Financially it can be a struggle to gain momentum in ski towns. The median home price in Summit County in December 2022 was $970,000, while the median rental rate for one bedroom is $1,402. Saving for a down payment or rent (first month, last month, and deposit) can be virtually impossible for many. For those who can afford these prices, they often find themselves in a lottery style competition with friends and coworkers ambitious for the same outcome. Many settle for unfavorable living conditions, or simply leave the area because every other option has been expelled. Local businesses and organizations also suffer with a decrease in employees, while overworking the remaining staff, which leads to inevitable burnout. Local programs, such as Unshelthered, were introduced because of the large demand for safely parking and living out of your vehicle.

Building Hope’s Executive Director Jen McAtamney said, “When I look at data and when I look at the incidents, the biggest thing I see is that this can be a very tough place to work and live.” She added: “Summit County is a beautiful place, but there’s something called the paradise paradox. … a feeling that the peace and quiet of a beautiful area will solve your problems. But the reality when people move here is that the cost of living is incredibly high and job wages are very low relative to our cost of living.”

Many people lose their support system when coming to Summit County, moving away from friends and family. Friends, neighbors and coworkers come and go, making it a struggle to find new inner circles of support. A lack of diversity for members of the LGBTQ+ and BIPOC community can make people feel lonely and out of place. Depression, anxiety and other mental-health issues increase without strong human connections.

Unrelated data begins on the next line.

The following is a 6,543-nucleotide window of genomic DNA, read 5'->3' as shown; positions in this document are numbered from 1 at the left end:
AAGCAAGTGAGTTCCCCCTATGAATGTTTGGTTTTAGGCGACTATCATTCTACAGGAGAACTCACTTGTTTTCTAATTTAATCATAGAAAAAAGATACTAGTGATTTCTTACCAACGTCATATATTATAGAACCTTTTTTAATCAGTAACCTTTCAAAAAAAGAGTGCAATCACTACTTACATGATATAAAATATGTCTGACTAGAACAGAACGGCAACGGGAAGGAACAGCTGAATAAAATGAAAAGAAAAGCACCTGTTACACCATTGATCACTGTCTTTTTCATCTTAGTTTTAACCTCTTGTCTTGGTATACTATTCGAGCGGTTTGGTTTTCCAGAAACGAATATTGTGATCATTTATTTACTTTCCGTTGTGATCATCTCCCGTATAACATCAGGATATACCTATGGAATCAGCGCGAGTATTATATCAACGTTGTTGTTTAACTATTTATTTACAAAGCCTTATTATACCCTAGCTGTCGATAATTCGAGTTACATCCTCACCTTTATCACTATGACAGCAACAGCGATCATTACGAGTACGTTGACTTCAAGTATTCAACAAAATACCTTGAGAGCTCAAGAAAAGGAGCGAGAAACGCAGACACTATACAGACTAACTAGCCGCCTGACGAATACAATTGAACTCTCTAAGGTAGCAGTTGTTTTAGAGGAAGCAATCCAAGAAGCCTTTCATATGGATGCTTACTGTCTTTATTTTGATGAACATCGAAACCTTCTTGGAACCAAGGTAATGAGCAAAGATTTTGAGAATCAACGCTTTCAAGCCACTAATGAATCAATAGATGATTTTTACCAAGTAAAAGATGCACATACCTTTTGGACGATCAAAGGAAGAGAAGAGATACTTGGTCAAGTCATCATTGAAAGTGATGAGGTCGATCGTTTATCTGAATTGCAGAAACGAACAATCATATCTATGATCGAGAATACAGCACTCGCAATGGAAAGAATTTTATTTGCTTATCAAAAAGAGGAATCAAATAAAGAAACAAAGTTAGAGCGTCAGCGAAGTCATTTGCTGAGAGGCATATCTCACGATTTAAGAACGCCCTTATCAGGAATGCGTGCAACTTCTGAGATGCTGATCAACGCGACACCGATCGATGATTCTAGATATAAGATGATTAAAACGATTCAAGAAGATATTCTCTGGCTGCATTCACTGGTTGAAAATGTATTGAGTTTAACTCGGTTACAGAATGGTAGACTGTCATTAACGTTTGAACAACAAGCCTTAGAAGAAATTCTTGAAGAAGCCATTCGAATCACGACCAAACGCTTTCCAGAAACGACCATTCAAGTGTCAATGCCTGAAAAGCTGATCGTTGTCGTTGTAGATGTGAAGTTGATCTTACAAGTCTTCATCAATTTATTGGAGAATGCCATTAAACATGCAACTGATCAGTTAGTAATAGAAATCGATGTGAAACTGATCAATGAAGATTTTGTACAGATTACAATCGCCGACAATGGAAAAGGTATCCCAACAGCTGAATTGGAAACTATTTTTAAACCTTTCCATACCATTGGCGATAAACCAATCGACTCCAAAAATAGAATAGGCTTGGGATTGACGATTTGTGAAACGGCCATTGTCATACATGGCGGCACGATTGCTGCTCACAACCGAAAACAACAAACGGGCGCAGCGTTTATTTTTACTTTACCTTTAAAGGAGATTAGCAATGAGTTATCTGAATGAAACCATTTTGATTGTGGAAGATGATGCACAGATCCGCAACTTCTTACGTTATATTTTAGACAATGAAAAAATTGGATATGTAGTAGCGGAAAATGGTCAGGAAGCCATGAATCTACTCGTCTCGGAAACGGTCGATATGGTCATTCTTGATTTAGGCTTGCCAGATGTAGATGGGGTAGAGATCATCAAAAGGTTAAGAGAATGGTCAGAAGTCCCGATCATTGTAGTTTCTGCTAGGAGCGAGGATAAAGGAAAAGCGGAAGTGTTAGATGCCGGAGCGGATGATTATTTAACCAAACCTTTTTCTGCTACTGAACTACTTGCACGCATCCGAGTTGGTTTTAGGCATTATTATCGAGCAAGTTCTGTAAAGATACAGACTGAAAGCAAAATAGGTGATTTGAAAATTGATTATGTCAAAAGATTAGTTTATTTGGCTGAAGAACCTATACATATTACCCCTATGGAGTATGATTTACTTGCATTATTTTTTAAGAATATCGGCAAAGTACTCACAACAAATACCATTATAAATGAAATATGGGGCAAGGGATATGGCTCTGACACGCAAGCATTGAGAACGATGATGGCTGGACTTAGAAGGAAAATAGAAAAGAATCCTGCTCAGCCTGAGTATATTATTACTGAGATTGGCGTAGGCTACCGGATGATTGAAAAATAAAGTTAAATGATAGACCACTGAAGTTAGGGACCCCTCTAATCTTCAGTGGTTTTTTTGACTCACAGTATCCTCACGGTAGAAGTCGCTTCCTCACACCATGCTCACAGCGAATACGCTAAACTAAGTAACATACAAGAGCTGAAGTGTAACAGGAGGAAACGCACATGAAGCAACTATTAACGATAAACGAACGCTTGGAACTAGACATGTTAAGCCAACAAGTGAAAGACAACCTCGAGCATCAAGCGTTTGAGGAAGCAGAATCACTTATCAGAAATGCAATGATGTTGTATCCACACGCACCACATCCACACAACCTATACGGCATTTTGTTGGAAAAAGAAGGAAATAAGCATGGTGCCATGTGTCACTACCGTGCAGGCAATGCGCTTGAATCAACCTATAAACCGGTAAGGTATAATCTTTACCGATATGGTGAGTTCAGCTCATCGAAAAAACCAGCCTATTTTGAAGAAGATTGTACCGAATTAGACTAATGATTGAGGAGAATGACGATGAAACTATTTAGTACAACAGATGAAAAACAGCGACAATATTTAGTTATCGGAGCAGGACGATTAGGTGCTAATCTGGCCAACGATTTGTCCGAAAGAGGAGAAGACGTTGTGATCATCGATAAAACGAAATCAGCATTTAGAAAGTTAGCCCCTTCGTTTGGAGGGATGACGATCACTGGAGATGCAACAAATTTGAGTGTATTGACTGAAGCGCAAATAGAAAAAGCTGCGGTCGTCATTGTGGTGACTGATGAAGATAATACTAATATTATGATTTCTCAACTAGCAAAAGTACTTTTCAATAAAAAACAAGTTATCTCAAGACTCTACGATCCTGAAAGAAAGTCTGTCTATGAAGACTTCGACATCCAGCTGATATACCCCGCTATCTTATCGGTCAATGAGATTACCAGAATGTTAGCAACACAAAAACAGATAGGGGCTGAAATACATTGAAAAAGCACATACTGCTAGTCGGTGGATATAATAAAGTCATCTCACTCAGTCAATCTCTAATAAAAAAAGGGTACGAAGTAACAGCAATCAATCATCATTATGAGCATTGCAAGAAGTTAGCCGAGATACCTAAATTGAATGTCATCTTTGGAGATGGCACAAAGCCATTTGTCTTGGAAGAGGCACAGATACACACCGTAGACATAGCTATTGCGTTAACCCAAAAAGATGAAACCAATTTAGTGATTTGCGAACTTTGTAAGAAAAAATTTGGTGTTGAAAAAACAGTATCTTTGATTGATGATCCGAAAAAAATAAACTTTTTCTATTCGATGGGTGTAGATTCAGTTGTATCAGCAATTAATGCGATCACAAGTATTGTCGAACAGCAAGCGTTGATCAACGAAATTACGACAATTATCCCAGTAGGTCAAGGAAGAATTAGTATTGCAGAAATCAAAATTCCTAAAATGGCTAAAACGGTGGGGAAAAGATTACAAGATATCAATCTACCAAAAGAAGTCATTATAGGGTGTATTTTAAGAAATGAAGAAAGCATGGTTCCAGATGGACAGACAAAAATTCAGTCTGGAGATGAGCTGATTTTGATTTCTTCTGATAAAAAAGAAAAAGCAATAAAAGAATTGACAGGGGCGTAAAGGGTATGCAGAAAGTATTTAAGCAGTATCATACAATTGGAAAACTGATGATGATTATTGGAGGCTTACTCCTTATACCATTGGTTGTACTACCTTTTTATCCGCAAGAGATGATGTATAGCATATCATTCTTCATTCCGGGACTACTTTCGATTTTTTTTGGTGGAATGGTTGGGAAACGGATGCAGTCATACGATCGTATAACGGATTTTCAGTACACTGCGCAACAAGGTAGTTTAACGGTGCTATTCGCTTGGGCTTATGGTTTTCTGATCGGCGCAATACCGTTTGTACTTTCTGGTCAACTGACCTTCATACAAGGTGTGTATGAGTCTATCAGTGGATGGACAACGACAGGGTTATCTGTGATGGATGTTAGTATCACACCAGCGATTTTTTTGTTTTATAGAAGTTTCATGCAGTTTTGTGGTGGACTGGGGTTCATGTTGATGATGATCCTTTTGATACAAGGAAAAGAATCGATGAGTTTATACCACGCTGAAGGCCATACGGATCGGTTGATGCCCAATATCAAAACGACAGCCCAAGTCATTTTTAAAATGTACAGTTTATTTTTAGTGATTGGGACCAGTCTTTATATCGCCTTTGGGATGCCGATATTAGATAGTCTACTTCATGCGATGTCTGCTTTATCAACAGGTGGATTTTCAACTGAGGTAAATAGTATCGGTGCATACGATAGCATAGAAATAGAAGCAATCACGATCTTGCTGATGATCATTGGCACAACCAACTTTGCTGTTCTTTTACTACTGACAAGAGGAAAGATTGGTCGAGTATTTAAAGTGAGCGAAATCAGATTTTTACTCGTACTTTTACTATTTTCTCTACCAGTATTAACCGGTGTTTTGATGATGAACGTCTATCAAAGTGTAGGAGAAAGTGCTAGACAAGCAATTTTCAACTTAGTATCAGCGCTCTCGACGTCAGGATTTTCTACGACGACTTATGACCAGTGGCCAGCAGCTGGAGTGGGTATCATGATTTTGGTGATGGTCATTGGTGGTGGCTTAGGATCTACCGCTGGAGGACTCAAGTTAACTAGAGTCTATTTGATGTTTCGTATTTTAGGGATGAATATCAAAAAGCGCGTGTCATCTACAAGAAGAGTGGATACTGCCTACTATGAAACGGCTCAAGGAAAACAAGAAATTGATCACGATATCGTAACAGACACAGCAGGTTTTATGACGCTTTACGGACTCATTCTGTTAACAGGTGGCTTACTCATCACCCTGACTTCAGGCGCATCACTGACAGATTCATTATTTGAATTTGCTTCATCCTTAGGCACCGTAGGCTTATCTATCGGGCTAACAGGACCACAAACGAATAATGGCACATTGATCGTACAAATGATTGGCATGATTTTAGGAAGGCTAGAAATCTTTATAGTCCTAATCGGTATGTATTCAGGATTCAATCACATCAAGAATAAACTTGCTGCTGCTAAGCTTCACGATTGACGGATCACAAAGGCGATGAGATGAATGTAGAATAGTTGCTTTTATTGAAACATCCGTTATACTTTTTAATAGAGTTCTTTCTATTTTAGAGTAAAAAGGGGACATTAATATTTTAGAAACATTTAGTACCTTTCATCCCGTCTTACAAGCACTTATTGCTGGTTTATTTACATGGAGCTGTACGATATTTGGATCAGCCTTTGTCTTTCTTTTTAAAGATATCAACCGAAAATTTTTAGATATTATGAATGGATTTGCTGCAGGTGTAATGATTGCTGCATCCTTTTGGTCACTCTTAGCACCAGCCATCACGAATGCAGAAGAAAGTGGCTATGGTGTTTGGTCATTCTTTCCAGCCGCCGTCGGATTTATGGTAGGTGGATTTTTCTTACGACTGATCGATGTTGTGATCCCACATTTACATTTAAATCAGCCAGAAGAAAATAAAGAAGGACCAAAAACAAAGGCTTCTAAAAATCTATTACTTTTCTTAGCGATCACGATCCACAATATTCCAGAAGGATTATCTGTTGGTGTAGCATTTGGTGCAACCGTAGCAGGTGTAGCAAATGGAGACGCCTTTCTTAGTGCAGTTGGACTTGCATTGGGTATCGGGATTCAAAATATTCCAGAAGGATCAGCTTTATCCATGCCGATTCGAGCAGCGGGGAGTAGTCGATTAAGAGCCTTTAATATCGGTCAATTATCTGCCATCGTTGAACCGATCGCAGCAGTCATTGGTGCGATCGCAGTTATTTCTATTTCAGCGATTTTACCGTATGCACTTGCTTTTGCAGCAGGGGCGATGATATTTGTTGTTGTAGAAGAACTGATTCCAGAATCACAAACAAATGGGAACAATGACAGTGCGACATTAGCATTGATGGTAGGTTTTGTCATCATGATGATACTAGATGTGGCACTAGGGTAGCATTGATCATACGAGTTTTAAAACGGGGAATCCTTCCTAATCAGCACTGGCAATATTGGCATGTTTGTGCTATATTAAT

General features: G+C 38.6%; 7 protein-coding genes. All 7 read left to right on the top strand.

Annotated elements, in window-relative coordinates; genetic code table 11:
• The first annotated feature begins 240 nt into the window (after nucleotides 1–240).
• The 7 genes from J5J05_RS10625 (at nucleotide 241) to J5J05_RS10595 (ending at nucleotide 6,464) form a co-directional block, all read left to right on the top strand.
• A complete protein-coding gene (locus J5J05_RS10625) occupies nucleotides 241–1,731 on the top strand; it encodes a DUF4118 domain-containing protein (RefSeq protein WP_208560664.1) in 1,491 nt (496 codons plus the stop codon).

It’s no secret that Summit County is full of extreme athletes and adrenaline junkies. We often push ourselves physically, or challenge each other to reach the highest peak or get there faster. Head injuries, whiplash, and concussions rate in the top 5 injuries for skiers and snowboarders. Mood injuries and an increase in depression and anxiety are extremely common with these injuries. Blowing out your knee or experiencing a season-ending injury can also bring you to a dark place, taking away your ability to participate in the activities that brought you here in the first place. It can be grueling to watch the snow fall, laid up from an injury unable to participate in a favorite hobby.